Friends in the Philly area: starting next Tuesday I will be leading a six-week Bible Study on the Epistle to the Galatians.
It’ll be on six consecutive Tuesdays at 7pm, starting next week, July 11th. You can sign up for it and the resources here.
I’m really excited about this. Each evening will be split into two parts. In the first, we will read through the chapter and study it using pre-modern, non-scholarly methods. We will sit with it and see what it might say to us if we had no other information and resources in front of us other than the text itself–hopefully, lessons we can bring to any passage of Scripture. We will try out methods that appeal to both the more “feely” types out there, as well as the more analytical ones. We’ll also look at how some ancient Christians experienced that text.
The second half of each evening will be mainly me leading a talk and discussion around historical, scholarly, and theological issues that come up within the text. We’ll talk about various scholarly views on different aspects of the text and how we might navigate them and incorporate them into our own study. (I may also put some of this material on this blog.)
Lastly, I also want to encourage us to do a little Scripture memorization. For this first week, I’m going to encourage everyone to memorize some of these opening lines from the first chapter:
Grace to you and peace from God our Father and the Lord Jesus Christ, who gave himself for our sins to set us free from the present evil age, according to the will of our God and Father, to whom be the glory forever and ever. Amen. (1.3-5)
So if you’re in Philly and are interested, sign up!–even if you’re not a part of my church, feel free to join us! See you then!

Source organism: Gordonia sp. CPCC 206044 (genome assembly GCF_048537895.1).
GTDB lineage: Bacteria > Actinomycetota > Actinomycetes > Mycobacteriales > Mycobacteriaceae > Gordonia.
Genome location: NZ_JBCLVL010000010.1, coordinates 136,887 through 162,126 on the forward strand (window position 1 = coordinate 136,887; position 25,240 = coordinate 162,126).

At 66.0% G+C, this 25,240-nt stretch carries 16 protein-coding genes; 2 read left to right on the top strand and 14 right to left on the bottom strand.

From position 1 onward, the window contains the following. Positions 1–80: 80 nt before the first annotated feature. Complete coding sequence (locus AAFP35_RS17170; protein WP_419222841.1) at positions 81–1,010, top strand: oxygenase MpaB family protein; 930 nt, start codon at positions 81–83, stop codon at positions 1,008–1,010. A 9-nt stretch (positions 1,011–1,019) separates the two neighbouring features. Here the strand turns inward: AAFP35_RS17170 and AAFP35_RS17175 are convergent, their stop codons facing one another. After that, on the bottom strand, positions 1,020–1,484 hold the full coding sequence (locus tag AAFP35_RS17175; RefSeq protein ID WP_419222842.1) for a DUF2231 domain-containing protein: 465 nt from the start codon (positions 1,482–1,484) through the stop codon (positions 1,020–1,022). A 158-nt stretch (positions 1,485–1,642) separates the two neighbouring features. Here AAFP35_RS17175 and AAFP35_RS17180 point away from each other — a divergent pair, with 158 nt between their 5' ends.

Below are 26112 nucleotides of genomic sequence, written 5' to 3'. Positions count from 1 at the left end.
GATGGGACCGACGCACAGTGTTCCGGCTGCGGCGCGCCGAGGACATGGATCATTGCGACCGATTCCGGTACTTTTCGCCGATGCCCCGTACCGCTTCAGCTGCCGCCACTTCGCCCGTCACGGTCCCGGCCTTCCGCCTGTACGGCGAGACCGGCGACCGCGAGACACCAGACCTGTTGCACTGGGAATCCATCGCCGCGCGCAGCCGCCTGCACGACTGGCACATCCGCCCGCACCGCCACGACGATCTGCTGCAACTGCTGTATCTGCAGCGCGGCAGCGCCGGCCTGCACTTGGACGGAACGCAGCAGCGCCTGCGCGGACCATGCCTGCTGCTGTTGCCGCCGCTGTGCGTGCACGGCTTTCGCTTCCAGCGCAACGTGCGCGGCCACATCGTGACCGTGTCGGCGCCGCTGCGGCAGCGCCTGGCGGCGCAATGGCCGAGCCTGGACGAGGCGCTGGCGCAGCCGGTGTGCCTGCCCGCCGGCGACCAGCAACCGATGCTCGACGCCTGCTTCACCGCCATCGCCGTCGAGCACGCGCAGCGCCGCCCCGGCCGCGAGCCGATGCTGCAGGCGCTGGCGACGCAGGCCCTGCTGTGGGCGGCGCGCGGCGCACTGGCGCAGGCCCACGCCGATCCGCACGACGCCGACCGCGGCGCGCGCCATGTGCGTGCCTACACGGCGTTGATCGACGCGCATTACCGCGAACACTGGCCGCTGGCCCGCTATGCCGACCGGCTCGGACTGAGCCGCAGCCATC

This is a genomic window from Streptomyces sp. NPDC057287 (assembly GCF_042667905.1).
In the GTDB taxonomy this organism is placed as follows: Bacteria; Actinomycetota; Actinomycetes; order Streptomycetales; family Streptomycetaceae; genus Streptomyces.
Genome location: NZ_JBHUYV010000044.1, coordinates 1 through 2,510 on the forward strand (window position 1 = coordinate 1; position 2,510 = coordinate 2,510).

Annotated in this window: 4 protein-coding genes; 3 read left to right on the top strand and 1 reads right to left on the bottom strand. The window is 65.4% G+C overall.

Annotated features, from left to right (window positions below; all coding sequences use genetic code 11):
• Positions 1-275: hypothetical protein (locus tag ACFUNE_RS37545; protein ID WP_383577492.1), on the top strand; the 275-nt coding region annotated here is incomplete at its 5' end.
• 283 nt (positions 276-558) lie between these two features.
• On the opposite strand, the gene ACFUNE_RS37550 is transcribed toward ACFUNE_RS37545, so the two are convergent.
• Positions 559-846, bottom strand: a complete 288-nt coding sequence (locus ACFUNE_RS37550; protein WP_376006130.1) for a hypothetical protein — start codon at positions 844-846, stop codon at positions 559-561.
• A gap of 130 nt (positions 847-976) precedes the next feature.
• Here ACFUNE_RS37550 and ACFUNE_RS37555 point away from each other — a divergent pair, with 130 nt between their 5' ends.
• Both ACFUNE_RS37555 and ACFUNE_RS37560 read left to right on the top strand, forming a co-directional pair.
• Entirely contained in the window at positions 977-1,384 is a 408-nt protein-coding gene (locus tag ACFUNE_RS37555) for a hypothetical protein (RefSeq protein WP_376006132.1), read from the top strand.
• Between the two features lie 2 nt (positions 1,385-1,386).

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I use and love Logos Bible Software for my Bible study and seminary work. It really is an amazing piece of software. You can amass such a huge library of books and resources that all connect and sync up to one another.
The one problem is that they can only put the time and resources into putting out books that people will actually buy. This means that their library selection has long been skewed towards a certain demographic: American Conservative Evangelicals, usually of the “Neo-Reformed” variety.
I don’t tend to like the books that are geared for this market. Their theological assumptions seem to come first, and the text seems to often come second. I love reading robust, scholarly commentaries and books that help grow and stretch me; books that focus on the messiness of Scripture and how it is historically and culturally conditioned. Yes, this means I end up preferring writings from “liberal” (God, I hate that term) perspectives and institutions, even if my actual theological conclusions are fairly conservative.
So it’s been frustrating to me that Logos was lacking in this scholarship and thinking for some time. But in the past year, I’ve noticed this changing. More and more commentary series and scholarship book bundles are coming out by Logos that I am loving (though my bank account hasn’t). Maybe I just never noticed them before, I don’t know. But either way, I’m noticing it now, and I’m really happy.
Or rather, I was.